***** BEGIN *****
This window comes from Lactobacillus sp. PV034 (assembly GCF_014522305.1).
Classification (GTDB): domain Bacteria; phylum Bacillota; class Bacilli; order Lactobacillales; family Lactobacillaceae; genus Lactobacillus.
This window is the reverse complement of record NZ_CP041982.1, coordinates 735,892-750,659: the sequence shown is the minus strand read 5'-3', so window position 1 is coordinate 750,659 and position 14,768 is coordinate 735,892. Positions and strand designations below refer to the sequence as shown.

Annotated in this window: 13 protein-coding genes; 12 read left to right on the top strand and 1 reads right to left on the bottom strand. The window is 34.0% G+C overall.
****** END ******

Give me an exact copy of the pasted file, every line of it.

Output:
This window comes from Lactobacillus sp. PV034 (assembly GCF_014522305.1).
Classification (GTDB): domain Bacteria; phylum Bacillota; class Bacilli; order Lactobacillales; family Lactobacillaceae; genus Lactobacillus.
This window is the reverse complement of record NZ_CP041982.1, coordinates 735,892-750,659: the sequence shown is the minus strand read 5'-3', so window position 1 is coordinate 750,659 and position 14,768 is coordinate 735,892. Positions and strand designations below refer to the sequence as shown.

Annotated in this window: 13 protein-coding genes; 12 read left to right on the top strand and 1 reads right to left on the bottom strand. The window is 34.0% G+C overall.